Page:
Though the Food and Drug Administration gave emergency use authorization Friday to administer third booster shots of Pfizer’s COVID-19 vaccine to those aged 65 and older and those at high risk of severe COVID-19 who already received that vaccine more than six months ago, Long Beach health officials say they’re holding off for now.
Instead, city health officials are waiting for “more specific booster dose recommendations” from the Centers for Disease Control and Prevention (CDC) Advisory Committee on Immunization Practices, which should be issuing guidelines next week, according to a Sept. 18 city news release.
“In Long Beach, the top priority of the Health and Human Services Department (Health Department) remains staying ahead of the virus and protecting our community from the spread of COVID-19,” stated the news release. “The best tool we have to keep the community healthy during this pandemic is the vaccine, and the Health Department is preparing to offer ample opportunities to get free booster doses when they become available.”
Once the third Pfizer shots are available, the city’s Health and Human Services Department will communicate options available for eligible groups to receive their booster, city officials said.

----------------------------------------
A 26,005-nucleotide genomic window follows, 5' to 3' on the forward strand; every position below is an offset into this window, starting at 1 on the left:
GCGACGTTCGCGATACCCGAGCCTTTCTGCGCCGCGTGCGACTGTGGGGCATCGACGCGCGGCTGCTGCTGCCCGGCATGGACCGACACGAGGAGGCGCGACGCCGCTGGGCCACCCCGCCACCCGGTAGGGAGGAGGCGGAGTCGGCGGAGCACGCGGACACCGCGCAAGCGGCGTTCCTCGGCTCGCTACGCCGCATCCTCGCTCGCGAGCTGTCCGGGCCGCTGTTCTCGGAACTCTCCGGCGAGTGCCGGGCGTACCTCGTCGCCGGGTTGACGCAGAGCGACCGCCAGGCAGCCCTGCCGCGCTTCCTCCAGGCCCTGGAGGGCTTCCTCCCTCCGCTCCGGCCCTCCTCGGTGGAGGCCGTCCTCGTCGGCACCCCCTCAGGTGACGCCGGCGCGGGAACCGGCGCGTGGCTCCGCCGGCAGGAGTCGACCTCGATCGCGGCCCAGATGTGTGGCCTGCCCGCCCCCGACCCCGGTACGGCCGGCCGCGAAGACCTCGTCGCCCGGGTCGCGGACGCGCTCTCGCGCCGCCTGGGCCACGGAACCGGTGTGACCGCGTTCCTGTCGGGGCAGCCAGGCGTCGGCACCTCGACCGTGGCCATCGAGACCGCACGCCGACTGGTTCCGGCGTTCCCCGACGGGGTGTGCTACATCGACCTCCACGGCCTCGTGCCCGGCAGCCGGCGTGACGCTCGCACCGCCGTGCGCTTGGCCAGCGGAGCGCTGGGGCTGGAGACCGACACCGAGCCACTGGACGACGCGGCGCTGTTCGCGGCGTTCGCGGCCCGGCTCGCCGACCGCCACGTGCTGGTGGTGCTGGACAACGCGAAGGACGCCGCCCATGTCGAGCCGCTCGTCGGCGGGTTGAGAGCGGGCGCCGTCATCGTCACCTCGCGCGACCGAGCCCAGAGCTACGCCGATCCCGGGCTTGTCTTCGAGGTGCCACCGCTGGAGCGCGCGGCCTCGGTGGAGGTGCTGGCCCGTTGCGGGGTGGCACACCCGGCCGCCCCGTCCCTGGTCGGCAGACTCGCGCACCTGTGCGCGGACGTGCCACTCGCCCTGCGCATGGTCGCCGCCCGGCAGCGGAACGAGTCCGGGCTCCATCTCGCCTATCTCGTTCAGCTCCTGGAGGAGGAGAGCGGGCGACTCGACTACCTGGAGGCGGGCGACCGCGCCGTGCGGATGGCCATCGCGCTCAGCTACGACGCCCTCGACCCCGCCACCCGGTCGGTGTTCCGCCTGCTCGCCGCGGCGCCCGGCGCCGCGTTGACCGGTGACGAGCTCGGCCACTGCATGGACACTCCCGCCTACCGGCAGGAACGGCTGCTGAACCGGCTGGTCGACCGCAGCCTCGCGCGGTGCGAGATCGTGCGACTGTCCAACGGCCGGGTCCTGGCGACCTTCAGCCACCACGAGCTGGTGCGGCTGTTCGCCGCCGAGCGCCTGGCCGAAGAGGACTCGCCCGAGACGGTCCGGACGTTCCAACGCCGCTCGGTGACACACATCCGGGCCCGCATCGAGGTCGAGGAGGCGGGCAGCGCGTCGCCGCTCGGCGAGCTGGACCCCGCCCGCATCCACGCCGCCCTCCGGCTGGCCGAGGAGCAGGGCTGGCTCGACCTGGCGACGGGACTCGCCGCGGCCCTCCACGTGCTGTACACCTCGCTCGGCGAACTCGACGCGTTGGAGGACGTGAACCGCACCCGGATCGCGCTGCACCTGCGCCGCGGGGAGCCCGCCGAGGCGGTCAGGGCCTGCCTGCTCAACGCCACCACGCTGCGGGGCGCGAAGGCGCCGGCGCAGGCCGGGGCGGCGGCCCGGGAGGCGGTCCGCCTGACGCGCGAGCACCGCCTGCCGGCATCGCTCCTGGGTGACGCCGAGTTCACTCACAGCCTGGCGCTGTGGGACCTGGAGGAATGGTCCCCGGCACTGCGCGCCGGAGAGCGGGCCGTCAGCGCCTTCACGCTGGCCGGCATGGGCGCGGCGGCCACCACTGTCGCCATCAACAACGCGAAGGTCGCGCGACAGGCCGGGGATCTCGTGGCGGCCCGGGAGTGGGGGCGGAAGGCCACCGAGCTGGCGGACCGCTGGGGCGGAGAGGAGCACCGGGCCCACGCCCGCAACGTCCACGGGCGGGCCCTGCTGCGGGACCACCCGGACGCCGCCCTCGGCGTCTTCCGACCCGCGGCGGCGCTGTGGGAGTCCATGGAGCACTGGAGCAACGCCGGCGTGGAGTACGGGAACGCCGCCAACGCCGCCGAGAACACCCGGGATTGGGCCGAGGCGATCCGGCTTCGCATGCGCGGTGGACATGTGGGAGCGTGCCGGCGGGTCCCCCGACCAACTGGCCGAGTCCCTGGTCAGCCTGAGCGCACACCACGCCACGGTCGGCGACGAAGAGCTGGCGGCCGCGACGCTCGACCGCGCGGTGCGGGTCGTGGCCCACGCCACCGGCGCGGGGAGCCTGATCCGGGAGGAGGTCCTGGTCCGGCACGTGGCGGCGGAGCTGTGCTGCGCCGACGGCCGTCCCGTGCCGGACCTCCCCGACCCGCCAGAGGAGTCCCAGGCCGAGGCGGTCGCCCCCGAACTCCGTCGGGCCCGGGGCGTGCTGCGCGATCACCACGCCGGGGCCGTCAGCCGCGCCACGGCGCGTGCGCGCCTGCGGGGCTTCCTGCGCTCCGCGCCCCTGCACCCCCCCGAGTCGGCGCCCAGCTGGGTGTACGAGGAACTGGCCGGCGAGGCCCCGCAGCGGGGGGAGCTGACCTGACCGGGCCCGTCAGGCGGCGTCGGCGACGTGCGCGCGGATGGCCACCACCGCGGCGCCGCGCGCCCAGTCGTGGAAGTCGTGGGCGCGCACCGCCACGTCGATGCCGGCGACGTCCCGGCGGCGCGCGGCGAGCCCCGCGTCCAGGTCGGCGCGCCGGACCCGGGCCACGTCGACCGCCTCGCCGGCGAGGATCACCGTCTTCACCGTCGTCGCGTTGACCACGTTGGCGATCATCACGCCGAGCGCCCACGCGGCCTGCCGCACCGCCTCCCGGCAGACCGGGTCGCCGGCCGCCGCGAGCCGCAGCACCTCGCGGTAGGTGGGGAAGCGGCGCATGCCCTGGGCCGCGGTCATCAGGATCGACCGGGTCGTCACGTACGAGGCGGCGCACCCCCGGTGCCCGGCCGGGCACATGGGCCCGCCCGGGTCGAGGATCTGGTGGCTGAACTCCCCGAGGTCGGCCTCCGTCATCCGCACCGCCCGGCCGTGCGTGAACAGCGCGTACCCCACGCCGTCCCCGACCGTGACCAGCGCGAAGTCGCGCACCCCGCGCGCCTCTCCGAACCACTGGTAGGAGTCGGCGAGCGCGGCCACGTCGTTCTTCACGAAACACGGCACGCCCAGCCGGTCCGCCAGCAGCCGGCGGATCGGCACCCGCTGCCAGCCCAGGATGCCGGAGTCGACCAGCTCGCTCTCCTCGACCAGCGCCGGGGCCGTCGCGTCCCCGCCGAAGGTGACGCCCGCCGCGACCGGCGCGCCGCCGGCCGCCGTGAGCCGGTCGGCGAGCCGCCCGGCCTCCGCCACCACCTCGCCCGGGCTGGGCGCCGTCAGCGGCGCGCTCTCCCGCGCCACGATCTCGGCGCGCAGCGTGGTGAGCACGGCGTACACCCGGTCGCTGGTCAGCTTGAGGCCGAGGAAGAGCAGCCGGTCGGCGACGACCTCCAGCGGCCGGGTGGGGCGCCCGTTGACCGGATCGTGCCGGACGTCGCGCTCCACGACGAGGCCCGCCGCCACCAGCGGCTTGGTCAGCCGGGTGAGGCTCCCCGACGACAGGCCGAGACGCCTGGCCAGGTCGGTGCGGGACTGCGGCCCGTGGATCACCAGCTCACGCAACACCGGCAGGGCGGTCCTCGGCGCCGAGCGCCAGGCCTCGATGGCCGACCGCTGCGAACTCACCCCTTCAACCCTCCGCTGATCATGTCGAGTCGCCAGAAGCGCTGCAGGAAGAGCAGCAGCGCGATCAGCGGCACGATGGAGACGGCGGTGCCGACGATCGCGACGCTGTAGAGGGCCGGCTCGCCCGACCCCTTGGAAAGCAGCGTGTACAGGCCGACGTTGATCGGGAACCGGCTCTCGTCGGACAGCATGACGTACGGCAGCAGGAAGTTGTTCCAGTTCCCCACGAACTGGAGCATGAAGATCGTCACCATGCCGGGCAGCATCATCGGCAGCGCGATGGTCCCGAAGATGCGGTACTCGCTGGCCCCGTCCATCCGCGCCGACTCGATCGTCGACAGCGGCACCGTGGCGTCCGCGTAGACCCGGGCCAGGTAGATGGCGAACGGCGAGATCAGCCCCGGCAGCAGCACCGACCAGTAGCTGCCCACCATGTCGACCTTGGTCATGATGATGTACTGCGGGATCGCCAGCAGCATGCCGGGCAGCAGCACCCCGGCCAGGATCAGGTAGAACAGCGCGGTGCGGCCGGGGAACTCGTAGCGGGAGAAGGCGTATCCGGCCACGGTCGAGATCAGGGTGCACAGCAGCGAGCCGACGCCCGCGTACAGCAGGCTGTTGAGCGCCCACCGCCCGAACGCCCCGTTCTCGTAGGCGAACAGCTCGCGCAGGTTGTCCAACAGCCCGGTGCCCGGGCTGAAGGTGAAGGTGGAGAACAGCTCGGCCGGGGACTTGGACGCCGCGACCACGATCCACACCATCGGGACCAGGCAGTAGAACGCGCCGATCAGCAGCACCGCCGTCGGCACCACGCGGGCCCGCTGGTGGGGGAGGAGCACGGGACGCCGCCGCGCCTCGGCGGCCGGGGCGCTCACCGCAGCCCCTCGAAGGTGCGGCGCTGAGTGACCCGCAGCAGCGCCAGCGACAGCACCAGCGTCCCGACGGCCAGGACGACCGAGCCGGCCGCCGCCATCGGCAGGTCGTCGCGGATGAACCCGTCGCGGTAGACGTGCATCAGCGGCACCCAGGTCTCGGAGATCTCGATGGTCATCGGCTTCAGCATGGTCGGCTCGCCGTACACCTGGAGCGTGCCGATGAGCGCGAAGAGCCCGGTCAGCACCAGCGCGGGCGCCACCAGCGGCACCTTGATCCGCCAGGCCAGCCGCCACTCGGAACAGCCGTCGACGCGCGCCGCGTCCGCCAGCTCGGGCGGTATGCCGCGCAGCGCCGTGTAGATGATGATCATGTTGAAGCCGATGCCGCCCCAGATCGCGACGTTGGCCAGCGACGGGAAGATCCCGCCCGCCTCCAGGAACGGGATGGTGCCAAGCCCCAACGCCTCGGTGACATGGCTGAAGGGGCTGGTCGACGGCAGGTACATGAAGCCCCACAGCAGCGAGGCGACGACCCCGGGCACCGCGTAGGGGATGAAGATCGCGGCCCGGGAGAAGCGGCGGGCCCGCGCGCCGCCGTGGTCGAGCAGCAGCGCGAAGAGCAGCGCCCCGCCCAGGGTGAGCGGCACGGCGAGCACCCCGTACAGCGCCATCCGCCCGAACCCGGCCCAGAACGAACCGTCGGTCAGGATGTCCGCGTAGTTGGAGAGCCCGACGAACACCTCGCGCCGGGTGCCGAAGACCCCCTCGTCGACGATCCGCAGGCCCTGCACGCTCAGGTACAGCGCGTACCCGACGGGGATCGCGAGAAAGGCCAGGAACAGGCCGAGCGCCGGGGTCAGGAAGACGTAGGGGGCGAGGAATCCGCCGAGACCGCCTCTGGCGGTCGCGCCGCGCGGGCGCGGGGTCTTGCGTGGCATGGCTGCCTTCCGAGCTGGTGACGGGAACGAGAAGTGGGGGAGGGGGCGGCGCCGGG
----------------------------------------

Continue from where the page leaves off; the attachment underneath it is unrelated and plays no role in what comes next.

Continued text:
Though the COVID-19 vaccines are considered safe and effective, federal health officials say their effectiveness decreases over time.
Currently, third doses of the Pfizer vaccine are available in Long Beach for people who are moderate to severely immunocompromised. Booster shots for the Moderna and Johnson & Johnson vaccines haven’t yet been authorized by health officials for any group, though city health officials say eventual authorization is “likely.”
The city has seen 199,104 first vaccine doses administered so far, 173,325 second doses and 711 third doses, according to the city’s COVID-19 dashboard, which was last updated on Sept. 16. In terms of percentages, 64.9% of city residents of all ages have received at least one vaccine dose, with 56.7% being fully vaccinated.
On Sept. 17, Long Beach officially recorded its 1,000th death from COVID-19.
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